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TV's Great Stonewall of China Continues

Energy Department Misleads Congress, Delays Release of Report to the Public, But Where Are the Nets?

Energy Department Misleads Congress, Delays Release of Report to the Public, But Where Are the Nets?

TV's Great Stonewall of China Continues

While the Pentagon aims to have enough personnel and materiel to fight two wars at once, the TV networks have demonstrated they can't cover two international stories at the same time. All eyes are on Kosovo, and none on what may be a far more dangerous threat to U.S. national security: China.

Cox on Fox. Yesterday, Reps. Christopher Cox and Norman Dicks appeared on Fox News Sunday to discuss their special bipartisan House probe of Chinese espionage. When asked why the committee's report has been so long in coming, Cox replied: "Even though we've reached agreement, for example, with the CIA or the FBI, the Department of Energy will have an objection not based on sources or methods but based on some other ground and if declassification is, in fact, the legitimate aim here, if we're trying to declassify - not just say that we could classify this if we wished to do so - then I think those kinds of objections not based on sources and methods are not proper in this circumstance and we're trying to, frankly, turn them around on that." But the developing scandal of DOE cover-ups and stonewalling isn't gaining TV traction.

Trulock Blocked. A week ago, Energy Department intelligence adviser Notra Trulock testified before the Senate Armed Services Committee. Only CBS Evening News filed a full report. [See box.] FNC gave it 43 seconds. ABC and NBC did nothing. CBS's Sharyl Attkisson added: "In fact, some intelligence officials now regard the theft of design plans for America's most sophis-ticated nuclear warhead, the W-88, the most important spy case in recent history, but Trulock says his efforts to fix se-curity breaches at the weapons labs were blocked at every turn, even when he identified suspects in early 1996."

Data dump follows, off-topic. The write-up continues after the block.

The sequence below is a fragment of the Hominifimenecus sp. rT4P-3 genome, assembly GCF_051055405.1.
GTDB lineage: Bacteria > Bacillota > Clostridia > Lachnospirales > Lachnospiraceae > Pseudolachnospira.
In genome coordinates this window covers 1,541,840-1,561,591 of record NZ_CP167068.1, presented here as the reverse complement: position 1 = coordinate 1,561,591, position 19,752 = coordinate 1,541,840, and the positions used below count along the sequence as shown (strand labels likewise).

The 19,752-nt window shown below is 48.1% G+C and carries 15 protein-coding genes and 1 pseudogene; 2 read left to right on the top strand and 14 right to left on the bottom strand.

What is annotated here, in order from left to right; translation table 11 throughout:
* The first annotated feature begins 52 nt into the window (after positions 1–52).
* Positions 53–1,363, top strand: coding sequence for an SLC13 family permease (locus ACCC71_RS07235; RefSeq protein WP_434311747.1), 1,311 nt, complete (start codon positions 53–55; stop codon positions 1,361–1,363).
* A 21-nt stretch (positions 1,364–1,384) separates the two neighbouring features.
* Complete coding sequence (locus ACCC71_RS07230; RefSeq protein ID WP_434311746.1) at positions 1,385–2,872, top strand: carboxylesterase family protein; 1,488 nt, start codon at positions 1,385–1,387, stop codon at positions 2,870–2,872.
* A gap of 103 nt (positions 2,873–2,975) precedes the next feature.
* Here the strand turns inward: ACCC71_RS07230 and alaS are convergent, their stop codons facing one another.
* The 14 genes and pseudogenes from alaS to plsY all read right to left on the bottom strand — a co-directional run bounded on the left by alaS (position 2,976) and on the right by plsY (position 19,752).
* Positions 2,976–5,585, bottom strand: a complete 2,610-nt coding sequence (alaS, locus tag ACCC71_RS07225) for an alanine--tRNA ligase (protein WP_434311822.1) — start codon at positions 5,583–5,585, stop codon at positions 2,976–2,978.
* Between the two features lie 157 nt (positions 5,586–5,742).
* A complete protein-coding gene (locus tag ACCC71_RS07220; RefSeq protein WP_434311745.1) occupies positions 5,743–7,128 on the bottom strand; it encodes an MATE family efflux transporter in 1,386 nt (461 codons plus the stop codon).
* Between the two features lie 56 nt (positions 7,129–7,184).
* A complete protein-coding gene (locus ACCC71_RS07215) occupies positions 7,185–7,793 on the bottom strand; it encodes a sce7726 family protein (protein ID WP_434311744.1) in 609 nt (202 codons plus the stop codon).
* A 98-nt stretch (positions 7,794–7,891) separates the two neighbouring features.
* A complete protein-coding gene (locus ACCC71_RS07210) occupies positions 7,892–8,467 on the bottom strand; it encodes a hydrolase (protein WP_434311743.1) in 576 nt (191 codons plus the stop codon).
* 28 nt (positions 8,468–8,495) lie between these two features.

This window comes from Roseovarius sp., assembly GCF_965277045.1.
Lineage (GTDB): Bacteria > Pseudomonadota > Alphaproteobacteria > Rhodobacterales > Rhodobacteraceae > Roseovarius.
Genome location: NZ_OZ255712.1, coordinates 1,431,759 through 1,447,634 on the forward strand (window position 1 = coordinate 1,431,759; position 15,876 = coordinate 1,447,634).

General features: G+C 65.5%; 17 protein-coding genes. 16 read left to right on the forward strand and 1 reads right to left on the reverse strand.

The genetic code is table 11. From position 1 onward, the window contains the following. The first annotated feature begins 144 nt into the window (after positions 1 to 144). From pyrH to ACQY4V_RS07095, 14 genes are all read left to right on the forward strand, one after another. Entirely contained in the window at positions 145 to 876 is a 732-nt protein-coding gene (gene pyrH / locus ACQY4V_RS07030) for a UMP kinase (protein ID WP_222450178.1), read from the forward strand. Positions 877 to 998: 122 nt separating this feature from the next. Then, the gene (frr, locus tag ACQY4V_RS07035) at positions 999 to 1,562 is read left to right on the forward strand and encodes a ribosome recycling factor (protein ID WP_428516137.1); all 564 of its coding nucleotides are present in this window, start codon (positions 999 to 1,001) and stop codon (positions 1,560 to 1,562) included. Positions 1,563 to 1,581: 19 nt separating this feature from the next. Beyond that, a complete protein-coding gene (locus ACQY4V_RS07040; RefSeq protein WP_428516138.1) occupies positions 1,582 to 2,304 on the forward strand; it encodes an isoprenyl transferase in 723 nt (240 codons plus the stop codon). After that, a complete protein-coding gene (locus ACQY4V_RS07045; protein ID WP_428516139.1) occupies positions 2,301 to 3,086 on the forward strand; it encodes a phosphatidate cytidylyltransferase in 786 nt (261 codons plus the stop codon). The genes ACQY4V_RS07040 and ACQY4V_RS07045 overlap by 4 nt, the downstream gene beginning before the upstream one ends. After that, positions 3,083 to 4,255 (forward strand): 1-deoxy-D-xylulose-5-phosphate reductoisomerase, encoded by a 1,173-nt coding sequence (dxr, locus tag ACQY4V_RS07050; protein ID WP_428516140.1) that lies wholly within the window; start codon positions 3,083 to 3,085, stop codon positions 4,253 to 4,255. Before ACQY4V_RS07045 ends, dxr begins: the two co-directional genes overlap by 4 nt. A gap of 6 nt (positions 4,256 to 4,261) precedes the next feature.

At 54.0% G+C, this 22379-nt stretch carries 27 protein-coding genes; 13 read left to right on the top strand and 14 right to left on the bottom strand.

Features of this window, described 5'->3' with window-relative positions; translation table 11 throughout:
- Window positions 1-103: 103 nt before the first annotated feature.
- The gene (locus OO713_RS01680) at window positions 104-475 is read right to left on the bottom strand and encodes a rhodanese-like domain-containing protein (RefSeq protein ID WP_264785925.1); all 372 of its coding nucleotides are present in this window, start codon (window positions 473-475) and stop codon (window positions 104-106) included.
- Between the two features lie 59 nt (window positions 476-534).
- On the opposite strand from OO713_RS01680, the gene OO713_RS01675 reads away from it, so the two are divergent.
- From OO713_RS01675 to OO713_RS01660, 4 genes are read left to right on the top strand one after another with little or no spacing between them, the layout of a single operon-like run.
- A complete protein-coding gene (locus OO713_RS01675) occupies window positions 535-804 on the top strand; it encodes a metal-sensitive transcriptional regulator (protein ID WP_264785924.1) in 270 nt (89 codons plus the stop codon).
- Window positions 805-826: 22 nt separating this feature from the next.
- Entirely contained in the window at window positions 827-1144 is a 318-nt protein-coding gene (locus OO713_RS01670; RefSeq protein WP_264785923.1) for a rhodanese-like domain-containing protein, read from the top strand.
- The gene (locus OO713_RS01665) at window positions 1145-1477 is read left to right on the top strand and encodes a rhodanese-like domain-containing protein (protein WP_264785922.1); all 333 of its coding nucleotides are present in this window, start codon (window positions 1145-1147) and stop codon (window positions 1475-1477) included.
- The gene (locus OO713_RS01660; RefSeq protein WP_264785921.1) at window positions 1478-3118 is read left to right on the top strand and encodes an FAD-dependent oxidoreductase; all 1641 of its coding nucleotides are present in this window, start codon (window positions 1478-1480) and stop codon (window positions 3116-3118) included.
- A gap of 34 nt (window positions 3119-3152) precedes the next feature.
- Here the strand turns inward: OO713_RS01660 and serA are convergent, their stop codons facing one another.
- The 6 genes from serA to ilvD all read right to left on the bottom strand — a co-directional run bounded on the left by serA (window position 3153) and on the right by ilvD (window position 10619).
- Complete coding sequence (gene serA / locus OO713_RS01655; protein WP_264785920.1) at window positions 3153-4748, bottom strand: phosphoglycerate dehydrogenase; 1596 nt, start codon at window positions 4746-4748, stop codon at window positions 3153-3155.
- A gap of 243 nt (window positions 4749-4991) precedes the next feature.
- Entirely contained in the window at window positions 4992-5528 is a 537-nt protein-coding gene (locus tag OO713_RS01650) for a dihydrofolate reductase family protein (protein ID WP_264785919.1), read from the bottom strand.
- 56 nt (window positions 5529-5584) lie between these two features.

On Thursday, Trulock appeared before the House Armed Services Committee. Associated Press reported: "Energy Department officials acknowledged Thursday they withheld information from a House subcommittee last fall on an alleged Chinese spying case. A department intelligence officer said he was told by the deputy energy secretary not to talk about the case, a charge the senior agency official denied." Only FNC covered the House hearing, in 25 seconds.

How many stories will it take to get the networks interested in the damage done by Chinese espionage? So far, it's balked at covering:

The Neutron Dance. Chinese agents bragged about stealing neutron bomb secrets from U.S. nuclear labs in 1995. One U.S. official announced: "The penetration is total...they are deep, deep into the labs' black [top secret] programs." Beijing also acquired two unexploded U.S. cruise missiles from the attack on Osama bin Laden in Afghanistan.

The Wiretap Tip. What about the mysterious Justice Department wiretap record? Out of 2,686 wiretap requests, only the call to tap alleged spy Wen Ho Lee was denied.

Chung's Chinese Check-Writers. Johnny Chung has told Justice Department investigators that the chief of Chinese military intelligence gave him $300,000 to donate to the 1996 Clinton-Gore campaign. Chung also has linked fund-raisers Charlie Trie and John Huang to money from Chinese military intelligence.

When asked about Chung's campaign cash, Cox told Fox News Sunday host Tony Snow that he believes the money was "for purposes, which I'm convinced, extended to the acquisition of technology, not just putting the money into campaigns." So where's the follow-up? - Tim Graham